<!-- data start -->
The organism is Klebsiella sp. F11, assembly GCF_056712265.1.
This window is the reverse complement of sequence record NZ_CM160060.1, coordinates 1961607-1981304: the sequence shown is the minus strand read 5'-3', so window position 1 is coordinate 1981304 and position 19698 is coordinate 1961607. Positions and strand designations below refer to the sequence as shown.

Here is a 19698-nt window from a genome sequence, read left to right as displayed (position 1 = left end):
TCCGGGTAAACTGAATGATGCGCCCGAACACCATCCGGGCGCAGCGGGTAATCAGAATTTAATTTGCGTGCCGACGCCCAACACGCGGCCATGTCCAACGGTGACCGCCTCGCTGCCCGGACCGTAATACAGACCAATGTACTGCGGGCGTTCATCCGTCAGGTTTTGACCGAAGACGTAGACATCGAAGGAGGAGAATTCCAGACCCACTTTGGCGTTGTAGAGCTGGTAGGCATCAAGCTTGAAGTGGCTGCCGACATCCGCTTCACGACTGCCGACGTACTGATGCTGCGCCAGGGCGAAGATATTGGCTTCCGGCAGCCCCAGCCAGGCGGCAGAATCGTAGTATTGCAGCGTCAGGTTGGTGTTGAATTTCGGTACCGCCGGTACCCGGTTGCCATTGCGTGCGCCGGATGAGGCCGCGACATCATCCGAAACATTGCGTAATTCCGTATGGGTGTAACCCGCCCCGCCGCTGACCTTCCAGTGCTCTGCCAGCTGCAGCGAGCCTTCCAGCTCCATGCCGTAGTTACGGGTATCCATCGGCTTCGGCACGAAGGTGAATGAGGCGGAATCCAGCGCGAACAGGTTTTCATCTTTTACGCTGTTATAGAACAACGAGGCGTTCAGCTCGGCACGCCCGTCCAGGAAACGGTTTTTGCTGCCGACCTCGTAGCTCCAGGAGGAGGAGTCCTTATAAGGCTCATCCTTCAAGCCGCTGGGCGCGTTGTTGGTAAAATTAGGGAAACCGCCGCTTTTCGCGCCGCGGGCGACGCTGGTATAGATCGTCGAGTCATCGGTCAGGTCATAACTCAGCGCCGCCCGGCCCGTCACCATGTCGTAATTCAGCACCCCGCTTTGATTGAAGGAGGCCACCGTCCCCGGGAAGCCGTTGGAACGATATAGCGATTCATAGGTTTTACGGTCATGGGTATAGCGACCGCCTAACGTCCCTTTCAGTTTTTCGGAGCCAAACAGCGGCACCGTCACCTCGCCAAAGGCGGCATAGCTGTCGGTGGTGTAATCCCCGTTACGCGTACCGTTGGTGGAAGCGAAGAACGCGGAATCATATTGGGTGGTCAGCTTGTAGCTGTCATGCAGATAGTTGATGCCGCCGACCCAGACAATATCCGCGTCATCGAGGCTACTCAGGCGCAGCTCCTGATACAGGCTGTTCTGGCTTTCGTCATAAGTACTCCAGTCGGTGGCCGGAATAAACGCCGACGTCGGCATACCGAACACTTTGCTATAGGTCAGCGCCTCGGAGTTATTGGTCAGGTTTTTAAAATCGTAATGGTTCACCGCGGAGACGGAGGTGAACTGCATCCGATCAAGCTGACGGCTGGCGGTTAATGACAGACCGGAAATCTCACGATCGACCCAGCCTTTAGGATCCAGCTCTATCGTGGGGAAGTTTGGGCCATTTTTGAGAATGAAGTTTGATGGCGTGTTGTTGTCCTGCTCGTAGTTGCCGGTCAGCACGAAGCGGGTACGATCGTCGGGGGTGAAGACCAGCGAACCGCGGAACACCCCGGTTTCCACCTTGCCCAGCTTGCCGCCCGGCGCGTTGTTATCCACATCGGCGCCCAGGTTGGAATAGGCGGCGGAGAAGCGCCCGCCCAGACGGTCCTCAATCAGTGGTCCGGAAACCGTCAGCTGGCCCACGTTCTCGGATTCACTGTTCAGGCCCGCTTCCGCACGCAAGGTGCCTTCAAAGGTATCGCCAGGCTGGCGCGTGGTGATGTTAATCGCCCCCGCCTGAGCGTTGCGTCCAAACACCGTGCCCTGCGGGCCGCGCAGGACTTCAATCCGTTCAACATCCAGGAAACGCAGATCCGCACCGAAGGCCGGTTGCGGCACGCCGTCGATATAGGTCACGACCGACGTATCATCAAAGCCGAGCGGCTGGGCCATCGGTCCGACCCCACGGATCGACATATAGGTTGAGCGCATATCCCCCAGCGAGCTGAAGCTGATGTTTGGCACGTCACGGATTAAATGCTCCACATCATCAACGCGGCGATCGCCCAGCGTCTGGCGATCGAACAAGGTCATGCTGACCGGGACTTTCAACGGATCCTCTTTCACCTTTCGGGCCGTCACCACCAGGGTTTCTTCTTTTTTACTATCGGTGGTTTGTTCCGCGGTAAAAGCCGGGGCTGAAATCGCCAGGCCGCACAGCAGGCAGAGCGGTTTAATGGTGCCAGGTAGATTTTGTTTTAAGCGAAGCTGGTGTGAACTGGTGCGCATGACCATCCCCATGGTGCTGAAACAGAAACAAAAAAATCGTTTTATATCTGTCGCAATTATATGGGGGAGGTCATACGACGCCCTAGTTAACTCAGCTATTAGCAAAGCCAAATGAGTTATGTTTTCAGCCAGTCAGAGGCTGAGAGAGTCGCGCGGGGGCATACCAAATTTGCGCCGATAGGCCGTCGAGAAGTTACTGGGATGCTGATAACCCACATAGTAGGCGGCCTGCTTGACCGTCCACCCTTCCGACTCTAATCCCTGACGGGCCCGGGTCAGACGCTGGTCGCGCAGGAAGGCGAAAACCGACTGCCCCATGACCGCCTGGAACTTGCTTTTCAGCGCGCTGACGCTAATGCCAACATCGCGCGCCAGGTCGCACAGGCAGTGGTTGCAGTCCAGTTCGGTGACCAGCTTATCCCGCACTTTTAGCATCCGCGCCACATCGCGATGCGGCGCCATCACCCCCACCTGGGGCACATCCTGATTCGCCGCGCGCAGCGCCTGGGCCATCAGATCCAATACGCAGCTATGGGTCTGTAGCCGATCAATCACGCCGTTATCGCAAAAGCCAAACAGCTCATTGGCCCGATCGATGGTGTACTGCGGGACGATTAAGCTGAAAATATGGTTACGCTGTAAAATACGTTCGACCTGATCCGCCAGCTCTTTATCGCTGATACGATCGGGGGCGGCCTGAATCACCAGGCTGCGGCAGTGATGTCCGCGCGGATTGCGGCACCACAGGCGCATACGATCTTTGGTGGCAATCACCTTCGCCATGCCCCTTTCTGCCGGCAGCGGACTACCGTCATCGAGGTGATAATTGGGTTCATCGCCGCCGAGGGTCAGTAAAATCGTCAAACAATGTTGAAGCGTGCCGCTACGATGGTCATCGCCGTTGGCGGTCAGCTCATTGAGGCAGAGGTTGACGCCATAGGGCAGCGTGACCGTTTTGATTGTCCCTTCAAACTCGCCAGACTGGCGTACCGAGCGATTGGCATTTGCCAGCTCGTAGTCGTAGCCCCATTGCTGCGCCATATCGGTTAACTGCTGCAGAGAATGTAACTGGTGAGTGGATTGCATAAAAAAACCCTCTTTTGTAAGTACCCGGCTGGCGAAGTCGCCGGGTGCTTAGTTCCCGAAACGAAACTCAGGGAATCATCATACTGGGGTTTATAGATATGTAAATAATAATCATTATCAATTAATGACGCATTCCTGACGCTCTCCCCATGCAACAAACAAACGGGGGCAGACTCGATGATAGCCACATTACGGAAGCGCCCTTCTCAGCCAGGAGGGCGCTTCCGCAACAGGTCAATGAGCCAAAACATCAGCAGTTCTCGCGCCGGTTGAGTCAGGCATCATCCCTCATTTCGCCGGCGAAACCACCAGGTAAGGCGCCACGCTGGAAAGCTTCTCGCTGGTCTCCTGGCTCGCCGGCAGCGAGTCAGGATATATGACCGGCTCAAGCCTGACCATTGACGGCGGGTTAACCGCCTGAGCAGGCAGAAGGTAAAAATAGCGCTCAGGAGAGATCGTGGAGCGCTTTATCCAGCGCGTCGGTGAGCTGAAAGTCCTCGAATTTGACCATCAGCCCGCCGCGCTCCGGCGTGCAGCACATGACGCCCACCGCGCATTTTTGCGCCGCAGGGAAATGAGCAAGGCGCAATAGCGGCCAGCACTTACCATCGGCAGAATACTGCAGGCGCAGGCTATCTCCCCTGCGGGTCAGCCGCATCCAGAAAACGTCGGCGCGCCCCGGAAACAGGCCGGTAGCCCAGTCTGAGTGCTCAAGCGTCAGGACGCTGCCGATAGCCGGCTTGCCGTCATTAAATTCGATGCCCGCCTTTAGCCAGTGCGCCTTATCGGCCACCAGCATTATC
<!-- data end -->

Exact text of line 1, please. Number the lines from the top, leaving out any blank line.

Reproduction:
The organism is Klebsiella sp. F11, assembly GCF_056712265.1.